To give people a better feel for our humanitarian work in Gaza, Syria and elsewhere, I thought I’d share the contents (unedited, but with a few explanatory links added + pics) of the weekly internal email that drops into Oxfam staff’s inboxes. It summarizes in pithy form what our humanitarian colleagues are up to – I think it captures the unique blend of technical jargon, an obsession with numbers and profound human need that characterizes their (amazing) work:
“EMERGENCIES HEADLINES from around the world, 30th July 2014
HORN, EAST, CENTRAL AFRICA
Oxfam continue to prepare for the possibility of a famine being declared in the coming year in South Sudan but it is still not known when specifically the Integrated Food
Access to water in South Sudan
Security Phase Classification which determines if there is famine will make a declaration on this. The situation however whether there is a famine in South Sudan declared or not, a significant food crisis in South Sudan continues. There will be a small harvest in December in South Sudan that could improve the food security situation but it’s expected that things will sadly worsen in 2015 in terms of food insecurity in the country.
There are now 175,000 South Sudanese refugees in Ethiopia. In the Tierkidi Camp (previously known as Kule 2) where Oxfam are working there is now 50,000 refugees. Oxfam has so far delivered water to 100,000 people in Kule 1, the Tierkidi camps and Pagak reception centre. Oxfam are also building latrines, doing public health promotion and solid waste management.
Nothing new to report this week
Ebola virus outbreak
The Ebola virus outbreak in West Africa has now killed 673 people with just over 1,200 cases, making this the worst Ebola outbreak in history. So far it has spread to Liberia and Sierra Leone with it breaking out firstly in Guinea. A Liberian man travelled to Nigeria recently with Ebola, and there is a risk the virus could spread further.
In Sierra Leone Oxfam are distributing leaflets and posters so that people understand how best to avoid Ebola and what they should do if they contract the virus. Oxfam staff are constantly speaking to other agencies to see what we can do to assist in Liberia.
Girl collecting her schoolbooks from Gaza’s rubble
MIDDLE EAST / EASTERN EUROPE / COMMONWEALTH OF INDEPENDENT STATES
Monday evening saw one of the heaviest bombardments on Gaza. So far since the conflict began, 1,118 Gazans have been killed and 240,000 people have been internally displaced. This is a massive number considering the size of the Gaza strip and its population. Israel recently ordered all Gazans to leave a 3km buffer zone along the Israeli border. This amounts to 40% of the size of Gaza and will mean more people will be displaced, and now in an even smaller area. Gaza’s only power plant was recently destroyed. This will impact on electricity significantly and therefore Gaza’s water supply and sewage treatment facilities.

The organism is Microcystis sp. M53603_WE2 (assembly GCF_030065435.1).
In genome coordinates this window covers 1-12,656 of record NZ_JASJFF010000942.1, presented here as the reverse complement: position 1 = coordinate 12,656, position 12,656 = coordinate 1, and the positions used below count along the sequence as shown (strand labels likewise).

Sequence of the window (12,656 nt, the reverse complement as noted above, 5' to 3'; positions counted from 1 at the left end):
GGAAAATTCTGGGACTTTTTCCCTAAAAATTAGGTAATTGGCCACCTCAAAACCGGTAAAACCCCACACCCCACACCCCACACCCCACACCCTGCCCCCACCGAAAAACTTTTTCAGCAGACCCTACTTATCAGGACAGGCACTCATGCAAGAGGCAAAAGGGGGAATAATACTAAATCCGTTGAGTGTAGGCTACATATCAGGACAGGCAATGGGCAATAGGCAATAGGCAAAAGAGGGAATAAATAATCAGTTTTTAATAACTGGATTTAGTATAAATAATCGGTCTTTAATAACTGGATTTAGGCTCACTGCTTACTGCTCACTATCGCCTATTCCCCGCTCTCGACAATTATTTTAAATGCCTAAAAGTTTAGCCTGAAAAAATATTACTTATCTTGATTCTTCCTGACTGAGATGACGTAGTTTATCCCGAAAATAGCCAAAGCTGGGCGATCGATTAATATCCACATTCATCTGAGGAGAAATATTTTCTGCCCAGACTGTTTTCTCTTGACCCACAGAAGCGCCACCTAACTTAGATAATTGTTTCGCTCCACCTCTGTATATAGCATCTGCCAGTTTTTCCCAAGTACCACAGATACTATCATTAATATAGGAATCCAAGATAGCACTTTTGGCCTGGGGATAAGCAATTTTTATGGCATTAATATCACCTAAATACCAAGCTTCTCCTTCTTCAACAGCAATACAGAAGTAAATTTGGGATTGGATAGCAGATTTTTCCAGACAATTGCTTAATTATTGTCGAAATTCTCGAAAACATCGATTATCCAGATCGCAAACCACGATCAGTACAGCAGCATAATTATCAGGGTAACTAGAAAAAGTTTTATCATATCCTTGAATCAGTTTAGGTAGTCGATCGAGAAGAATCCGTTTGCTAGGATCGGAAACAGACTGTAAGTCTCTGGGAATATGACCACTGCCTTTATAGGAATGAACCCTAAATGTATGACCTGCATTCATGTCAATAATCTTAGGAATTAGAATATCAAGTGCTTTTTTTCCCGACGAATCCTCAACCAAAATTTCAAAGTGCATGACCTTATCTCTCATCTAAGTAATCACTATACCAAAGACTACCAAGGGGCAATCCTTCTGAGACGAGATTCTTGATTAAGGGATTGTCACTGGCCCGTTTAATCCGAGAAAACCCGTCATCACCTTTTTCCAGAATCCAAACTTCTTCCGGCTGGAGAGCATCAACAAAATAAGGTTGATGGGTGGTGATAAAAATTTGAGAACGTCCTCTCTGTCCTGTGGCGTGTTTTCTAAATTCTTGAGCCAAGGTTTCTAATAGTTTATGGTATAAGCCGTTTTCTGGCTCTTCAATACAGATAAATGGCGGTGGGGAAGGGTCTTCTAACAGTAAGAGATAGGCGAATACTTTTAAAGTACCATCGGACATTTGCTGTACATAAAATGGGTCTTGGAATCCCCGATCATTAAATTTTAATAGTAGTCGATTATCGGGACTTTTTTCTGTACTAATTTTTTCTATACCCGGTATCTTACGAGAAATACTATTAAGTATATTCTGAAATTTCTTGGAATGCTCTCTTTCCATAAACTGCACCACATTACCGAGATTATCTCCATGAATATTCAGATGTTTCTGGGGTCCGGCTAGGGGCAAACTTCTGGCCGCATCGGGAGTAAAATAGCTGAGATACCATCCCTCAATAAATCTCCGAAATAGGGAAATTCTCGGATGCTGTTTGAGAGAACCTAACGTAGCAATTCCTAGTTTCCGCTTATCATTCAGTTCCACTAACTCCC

Oxfam’s response has so far reached 80,588 beneficiaries. 58,000 of these people have been reached with safe and clean water, and another 15,981 have received food vouchers. The continuous fighting has made working in Gaza extremely difficult but it is hoped if a ceasefire is agreed and holds for a reasonable amount of time Oxfam can scale up its response in Gaza.
In Pakistan, there are still 995,000 people internally displaced in North Waziristan with 74% of those displaced are women and children. Oxfam are currently water tankering on a daily basis and so far 195,000 litrs of chlorinated drinking water has been supplied to 9,545 beneficiaries who are residing in schools and the community. The team in Pakistan have also distributed 1,232 hygiene kits to families benefitting 16,016 individuals. Our overall beneficiary number now stands at 28,588.
LATIN AMERICA & CARIBBEAN
Oxfam in Colombia is about to respond to a drought crisis that is currently hitting the country. It is estimated that 350,000 families are being affected from three regions: the Caribbean, Andina and the Pacific North (the North West of the country). The phenomenon of El Niño, which is not officially declared, is severely hitting this area and Central American countries like Honduras and Guatemala. Oxfam, together with FAO and UNGRD, will start mapping the livelihood situation in the driest areas in order to start a response to protect livelihoods of the most vulnerable people and to start mitigation actions to alleviate the drought consequences.
Digital technology in humanitarian responses
Oxfam are increasingly using digital technology such as mobile phones in our humanitarian responses. The use of digital technology to register beneficiaries will improve accountability, improve databases of beneficiaries and make it easier to analyse the data. Oxfam have recently been piloting Last Mile Mobile Solutions (LMMS) technology in the Philippines as part of our response to Typhoon Haiyan. LMMS uses a handheld device to register beneficiaries information, and ultimately produce a bar-coded photo card. When swiped, the card produces the information needed to determine and distribute food and non food items. So far it has been used by 12 agencies in 23 different countries, and it is anticipated that this type of technology will become the standard for beneficiary information.”